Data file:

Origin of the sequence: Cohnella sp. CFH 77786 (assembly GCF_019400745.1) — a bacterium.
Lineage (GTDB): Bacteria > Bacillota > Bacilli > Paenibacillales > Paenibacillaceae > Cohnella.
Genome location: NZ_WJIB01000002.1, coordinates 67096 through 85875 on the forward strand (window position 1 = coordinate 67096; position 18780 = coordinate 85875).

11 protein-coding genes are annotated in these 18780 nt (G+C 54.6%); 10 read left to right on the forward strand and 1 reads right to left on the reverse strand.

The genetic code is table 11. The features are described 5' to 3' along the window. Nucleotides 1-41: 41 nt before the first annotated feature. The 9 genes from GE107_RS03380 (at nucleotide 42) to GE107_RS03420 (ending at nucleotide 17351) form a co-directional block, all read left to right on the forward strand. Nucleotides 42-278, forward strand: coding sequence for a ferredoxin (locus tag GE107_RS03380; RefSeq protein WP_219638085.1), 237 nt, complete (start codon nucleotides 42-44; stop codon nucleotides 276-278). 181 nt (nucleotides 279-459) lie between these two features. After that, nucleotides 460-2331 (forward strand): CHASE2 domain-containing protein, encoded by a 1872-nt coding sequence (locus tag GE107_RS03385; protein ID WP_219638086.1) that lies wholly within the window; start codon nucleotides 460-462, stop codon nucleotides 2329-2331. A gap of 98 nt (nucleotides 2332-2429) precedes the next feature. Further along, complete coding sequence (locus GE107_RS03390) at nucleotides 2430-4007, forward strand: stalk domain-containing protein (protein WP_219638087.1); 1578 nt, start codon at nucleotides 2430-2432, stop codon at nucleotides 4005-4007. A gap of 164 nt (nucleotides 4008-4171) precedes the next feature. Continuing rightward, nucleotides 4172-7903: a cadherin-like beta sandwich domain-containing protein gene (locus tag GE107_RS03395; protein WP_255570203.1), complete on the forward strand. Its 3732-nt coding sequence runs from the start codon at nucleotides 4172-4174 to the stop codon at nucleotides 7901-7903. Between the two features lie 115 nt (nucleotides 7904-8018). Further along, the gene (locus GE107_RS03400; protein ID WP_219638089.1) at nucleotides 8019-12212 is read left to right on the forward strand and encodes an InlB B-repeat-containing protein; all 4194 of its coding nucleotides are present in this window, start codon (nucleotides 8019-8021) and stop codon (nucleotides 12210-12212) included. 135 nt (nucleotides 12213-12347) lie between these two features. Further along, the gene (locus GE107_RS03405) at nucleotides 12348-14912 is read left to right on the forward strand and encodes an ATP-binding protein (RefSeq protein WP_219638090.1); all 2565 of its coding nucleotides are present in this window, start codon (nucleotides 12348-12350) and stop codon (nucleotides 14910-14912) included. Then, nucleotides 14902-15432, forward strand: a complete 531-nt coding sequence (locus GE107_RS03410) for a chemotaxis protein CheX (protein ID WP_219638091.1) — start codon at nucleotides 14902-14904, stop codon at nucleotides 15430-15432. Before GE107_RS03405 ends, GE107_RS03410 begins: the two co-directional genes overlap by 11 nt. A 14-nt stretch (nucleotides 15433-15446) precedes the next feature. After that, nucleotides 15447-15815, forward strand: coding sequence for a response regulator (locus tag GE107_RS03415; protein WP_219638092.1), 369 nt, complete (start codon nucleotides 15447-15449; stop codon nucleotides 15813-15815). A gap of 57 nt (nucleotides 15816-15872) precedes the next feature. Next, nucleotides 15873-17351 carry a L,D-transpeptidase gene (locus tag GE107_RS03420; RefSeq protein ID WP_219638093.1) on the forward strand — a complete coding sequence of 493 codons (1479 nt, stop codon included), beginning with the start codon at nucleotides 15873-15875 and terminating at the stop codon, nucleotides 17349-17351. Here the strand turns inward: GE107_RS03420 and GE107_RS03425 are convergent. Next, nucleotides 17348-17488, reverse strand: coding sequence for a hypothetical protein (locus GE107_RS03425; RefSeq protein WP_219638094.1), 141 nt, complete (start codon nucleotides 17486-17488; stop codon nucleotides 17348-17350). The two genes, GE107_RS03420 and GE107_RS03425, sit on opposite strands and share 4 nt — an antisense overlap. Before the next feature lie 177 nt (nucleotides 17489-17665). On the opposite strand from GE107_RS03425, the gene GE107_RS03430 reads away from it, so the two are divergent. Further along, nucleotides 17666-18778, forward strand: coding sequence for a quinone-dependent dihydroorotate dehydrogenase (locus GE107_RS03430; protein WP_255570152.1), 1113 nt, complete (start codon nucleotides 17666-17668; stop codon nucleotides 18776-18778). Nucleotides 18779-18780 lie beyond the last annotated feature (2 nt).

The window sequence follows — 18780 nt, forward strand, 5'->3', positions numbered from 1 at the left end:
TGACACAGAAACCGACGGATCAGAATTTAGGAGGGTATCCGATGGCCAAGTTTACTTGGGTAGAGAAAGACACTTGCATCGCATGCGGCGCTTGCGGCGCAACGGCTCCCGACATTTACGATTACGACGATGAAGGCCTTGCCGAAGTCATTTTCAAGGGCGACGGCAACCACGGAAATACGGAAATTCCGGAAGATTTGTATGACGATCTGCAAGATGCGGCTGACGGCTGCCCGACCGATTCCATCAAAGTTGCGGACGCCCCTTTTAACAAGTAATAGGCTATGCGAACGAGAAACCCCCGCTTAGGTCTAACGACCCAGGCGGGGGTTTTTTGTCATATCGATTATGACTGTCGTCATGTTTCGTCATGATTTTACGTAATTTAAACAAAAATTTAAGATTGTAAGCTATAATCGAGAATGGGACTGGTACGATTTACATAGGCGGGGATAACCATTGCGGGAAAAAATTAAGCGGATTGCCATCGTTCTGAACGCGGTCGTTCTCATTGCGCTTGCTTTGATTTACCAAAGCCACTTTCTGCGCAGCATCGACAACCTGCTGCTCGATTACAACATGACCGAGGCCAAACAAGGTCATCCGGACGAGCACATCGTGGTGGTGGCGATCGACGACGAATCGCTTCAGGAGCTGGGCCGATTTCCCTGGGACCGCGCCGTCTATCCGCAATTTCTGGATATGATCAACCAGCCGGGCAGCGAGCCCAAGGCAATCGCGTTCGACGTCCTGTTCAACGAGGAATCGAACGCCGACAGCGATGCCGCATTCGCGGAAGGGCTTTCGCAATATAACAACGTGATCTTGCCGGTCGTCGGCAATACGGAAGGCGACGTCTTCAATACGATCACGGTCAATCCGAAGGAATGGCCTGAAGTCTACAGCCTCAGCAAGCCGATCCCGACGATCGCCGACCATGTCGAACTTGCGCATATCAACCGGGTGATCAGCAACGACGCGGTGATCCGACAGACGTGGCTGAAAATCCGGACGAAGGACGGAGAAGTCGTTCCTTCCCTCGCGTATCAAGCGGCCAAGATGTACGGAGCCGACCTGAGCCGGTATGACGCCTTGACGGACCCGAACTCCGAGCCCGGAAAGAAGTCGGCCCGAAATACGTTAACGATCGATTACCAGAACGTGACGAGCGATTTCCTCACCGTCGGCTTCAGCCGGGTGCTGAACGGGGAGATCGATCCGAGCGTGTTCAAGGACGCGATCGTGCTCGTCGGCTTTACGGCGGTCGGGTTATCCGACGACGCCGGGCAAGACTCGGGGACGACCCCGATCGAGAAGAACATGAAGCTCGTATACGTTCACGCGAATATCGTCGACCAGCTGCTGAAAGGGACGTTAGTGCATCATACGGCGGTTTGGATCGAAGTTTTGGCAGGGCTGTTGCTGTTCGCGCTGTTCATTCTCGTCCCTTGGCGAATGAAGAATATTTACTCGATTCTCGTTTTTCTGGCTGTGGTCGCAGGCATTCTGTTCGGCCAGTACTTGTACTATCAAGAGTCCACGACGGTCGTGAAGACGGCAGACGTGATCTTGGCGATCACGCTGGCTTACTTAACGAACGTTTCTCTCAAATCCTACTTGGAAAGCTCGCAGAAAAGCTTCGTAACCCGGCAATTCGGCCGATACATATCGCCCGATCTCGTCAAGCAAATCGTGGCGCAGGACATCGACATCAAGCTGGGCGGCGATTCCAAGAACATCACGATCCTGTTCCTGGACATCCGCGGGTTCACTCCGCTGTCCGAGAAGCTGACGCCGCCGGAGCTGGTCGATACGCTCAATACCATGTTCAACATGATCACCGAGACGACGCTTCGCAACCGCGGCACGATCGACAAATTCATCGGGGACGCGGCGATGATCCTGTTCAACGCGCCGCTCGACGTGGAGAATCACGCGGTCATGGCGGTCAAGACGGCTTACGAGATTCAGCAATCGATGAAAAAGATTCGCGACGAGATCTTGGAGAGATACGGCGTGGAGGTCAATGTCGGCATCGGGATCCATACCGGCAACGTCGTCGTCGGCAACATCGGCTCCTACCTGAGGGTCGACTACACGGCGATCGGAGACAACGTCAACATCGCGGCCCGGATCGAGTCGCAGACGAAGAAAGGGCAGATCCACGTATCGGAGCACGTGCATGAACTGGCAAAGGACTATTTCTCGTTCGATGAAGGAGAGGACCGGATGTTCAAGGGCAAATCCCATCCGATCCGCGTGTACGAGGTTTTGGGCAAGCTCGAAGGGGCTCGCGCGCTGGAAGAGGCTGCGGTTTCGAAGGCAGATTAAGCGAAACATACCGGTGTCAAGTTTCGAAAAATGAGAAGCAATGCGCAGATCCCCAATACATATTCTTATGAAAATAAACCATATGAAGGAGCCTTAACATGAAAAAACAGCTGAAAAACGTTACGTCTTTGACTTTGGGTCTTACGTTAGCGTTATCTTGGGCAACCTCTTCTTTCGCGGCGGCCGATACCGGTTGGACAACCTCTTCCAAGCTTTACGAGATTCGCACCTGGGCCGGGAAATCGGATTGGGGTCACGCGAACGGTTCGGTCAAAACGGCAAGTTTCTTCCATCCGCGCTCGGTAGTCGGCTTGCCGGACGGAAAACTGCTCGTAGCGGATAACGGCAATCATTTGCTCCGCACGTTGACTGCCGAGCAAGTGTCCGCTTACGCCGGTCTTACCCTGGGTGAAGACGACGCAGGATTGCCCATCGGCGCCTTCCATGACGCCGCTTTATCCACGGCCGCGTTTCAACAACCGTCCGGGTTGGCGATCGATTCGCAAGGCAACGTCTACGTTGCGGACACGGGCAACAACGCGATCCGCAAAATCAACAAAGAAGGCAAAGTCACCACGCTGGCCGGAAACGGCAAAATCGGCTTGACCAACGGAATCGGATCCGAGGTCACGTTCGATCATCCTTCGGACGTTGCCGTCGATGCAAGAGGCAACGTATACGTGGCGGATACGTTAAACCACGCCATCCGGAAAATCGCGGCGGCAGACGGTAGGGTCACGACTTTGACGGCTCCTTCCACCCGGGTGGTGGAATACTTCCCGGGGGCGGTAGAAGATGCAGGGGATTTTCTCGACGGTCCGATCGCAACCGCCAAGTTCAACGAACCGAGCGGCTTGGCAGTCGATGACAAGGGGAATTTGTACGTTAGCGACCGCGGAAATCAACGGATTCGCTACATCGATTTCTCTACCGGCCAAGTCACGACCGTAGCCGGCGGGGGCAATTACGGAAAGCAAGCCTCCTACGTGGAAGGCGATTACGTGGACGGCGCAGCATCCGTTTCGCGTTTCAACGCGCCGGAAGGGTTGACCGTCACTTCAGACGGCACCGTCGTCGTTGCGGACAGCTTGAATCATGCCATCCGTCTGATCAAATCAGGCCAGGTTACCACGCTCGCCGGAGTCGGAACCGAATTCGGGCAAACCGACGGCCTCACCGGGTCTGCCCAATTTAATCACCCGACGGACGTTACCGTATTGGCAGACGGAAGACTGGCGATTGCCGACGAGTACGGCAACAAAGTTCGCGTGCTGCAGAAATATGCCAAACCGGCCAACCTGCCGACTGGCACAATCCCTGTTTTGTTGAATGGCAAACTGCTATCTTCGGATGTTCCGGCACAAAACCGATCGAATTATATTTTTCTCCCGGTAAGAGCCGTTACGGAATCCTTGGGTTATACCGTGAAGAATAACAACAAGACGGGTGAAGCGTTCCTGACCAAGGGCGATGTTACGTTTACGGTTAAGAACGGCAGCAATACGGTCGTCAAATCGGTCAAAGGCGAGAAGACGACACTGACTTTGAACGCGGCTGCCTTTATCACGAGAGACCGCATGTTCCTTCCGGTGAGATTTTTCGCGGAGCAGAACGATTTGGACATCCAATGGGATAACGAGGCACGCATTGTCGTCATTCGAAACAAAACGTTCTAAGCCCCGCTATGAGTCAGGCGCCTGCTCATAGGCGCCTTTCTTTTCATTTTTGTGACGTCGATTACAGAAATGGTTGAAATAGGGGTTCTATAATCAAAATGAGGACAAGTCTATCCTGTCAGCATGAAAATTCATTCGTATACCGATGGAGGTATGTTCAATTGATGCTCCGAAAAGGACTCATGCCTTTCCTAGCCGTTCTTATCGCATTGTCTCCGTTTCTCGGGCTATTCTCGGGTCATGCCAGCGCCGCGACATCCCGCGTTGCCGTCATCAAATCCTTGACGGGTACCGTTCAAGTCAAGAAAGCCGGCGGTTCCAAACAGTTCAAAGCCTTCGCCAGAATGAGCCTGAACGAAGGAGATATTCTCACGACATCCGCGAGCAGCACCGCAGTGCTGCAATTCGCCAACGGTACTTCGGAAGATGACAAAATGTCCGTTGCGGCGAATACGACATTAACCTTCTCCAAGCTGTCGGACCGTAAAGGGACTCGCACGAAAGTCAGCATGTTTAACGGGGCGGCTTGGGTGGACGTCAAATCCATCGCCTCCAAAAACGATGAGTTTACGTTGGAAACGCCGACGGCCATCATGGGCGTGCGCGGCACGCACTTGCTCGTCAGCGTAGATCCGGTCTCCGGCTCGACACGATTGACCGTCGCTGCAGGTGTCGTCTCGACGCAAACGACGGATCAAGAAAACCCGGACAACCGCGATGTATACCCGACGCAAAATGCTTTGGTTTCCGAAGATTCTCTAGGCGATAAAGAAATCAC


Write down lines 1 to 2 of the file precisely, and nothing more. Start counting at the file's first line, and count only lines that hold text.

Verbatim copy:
Origin of the sequence: Cohnella sp. CFH 77786 (assembly GCF_019400745.1) — a bacterium.
Lineage (GTDB): Bacteria > Bacillota > Bacilli > Paenibacillales > Paenibacillaceae > Cohnella.